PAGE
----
Sometimes you need to count by something other than 1. For example, suppose you want to print every other number between 15 and 33. There is a special command for this, called STEP. It is placed at the end of a FOR command, and you can specify the increment by which you want to count. For example, if you want to loop between 15 and 33 by increments of 2, the FOR command would be FOR X = 15 to 33 STEP 2. See Figure 5.6 for a better representation of the STEP command.

click to expand
Figure 5.6: A FOR…NEXT loop with a STEP of 2

The STEP command is also useful because it allows you to loop backward. Figure 5.7 demonstrates how you can use the STEP command to do so. A simple program that uses the STEP command backward follows.

click to expand
Figure 5.7: Count backward with a STEP of −1.

The Countdown program (shown in Figure 5.8) demonstrates looping with a negative number. You will find this program on the CD in the SourcesChapter05Countdown folder.

click to expand
Figure 5.8: The Countdown program demonstrates one use of the STEP command.


REMSTART
--------------------------------
Beginner's Guide To Game Programming With DarkBASIC
Copyright (C)2002 Jonathan S. Harbour and Joshua R. Smith
Chapter 5 - Looping Commands
--------------------------------
REMEND
REM This program counts down from 10 to 1
REM This program is written with the use of a FOR...NEXT loop

PRINT "Count down to liftoff"
FOR X=10 to 1 step -1
 PRINT X
 SLEEP 500
 NEXT x
PRINT "Blast Off"

The DO LOOP Command

Like FOR…NEXT, DO…LOOP is another looping command. The big difference between the two is that DO…LOOP is known as an infinite loop, which means that as long as you do not interrupt it, the loop will continue forever. Okay, forever is quite a long time and hardware can fail between now and then, but for all practical purposes DO…LOOP will run forever. See Figure 5.9 for an example of a DO…LOOP.

click to expand
Figure 5.9: A DO…LOOP

The format for the DO…LOOP command is the same as the FOR…NEXT command, except that you do not have to follow the DO or the LOOP with anything.

DO
 Source Code
 Source Code
 Source Code
LOOP

Notice that I indented my source code lines between the DO and the LOOP. This is called source code formatting. You do not have to do this, but it makes the source code between the DO and LOOP much easier to read, and it helps you to know that it is a separate section of source code.

Using the DO…LOOP Command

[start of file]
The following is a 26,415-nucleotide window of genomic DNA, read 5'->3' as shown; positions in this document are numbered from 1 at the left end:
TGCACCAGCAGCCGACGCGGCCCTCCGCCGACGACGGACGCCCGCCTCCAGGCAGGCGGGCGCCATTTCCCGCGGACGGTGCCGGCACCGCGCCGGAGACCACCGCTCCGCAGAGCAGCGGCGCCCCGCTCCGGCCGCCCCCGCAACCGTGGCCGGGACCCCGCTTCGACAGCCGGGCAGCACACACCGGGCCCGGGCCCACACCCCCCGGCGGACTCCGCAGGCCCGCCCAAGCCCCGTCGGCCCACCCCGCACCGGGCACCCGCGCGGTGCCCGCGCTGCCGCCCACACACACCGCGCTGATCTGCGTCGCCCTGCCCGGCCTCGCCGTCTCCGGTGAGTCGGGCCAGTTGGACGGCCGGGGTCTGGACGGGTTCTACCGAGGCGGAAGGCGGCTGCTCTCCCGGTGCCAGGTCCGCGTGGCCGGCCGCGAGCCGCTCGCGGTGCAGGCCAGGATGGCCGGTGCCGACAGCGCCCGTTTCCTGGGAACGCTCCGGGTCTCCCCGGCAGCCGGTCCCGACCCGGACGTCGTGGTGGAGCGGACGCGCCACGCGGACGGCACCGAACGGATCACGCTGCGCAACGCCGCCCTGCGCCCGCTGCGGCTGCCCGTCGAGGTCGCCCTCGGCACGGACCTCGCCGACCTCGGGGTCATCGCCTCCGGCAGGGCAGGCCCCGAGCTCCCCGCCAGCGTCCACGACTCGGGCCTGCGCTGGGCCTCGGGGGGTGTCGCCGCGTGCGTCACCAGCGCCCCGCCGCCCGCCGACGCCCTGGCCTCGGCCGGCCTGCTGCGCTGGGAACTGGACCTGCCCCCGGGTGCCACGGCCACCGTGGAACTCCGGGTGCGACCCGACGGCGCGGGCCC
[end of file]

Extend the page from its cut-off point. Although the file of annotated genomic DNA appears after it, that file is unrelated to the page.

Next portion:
The following program shows you a practical use for the DO…LOOP command (see Figure 5.10). Warning: To exit this program, you will need to hit the F12 key (DBV1) or the Esc key (DBPro). Now on with the program. You will find this program on the CD in the SourcesChapter05BouncerWithDo1 folder.

click to expand
Figure 5.10: The BouncerWithDo1 program demonstrates infinite looping using DO…LOOP.

REMSTART
-----------------------------
Beginner's Guide To DarkBASIC Game Programming
Copyright (C)2002 Jonathan S. Harbour and Joshua R. Smith
Chapter 5 - Looping Commands
-----------------------------
REMEND

REM This program bounces your name around the screen
REM This program is written with the use of a DO...LOOP loop

PRINT "Please Type in your Name:"
INPUT NAME$
DO
 CLS
 TEXT RND(500),RND(350),NAME$
 SLEEP 500
LOOP

Don't worry about some of the commands you don't recognize; they will be addressed in later chapters. It's a pretty cool program to bounce whatever you typed around the screen.

Breaking Out with EXIT

DO…LOOP is useful if you have all the time in the world to sit in a loop. However, some of us have better things to do. The makers of DarkBASIC knew that, so they provided the EXIT command, which will break out of any DO…LOOP. No more sitting around, waiting for the end of the world as you know it. Figure 5.11 shows the great benefits of using the EXIT command.

click to expand
Figure 5.11: A DO…LOOP with the EXIT command

The following program is just like the previous one you typed in, but with one slight difference—it breaks out after 10 prints for you. Do not worry about the IF command; I will cover it in Chapter 6, "Making Programs Think: Branching Statements and Subroutines." Figure 5.12 shows the output of the BouncerWithDo2 program, which follows. You will find this program on the CD in the SourcesChapter05BouncerWithDo2 folder.

click to expand
Figure 5.12: The BouncerWithDo2 program demonstrates breaking a DO…LOOP using the EXIT command.


REMSTART
--------------------------------
Beginner's Guide To Game Programming With DarkBASIC
Copyright (C)2002 Jonathan S. Harbour and Joshua R. Smith
Chapter 5 Looping Commands
--------------------------------
REMEND

REM This program bounces your name around the screen
REM This program is written with the use of a DO...LOOP loop
REM This program will stop after the 10 time of bouncing

PRINT "Please Type in your Name:"
INPUT NAME$

count = 1
DO
 CLS
 TEXT RND(500),RND(350),NAME$
 SLEEP 500
 count = count + 1
 if count > 10 then EXIT
LOOP

The REPEAT UNTIL Command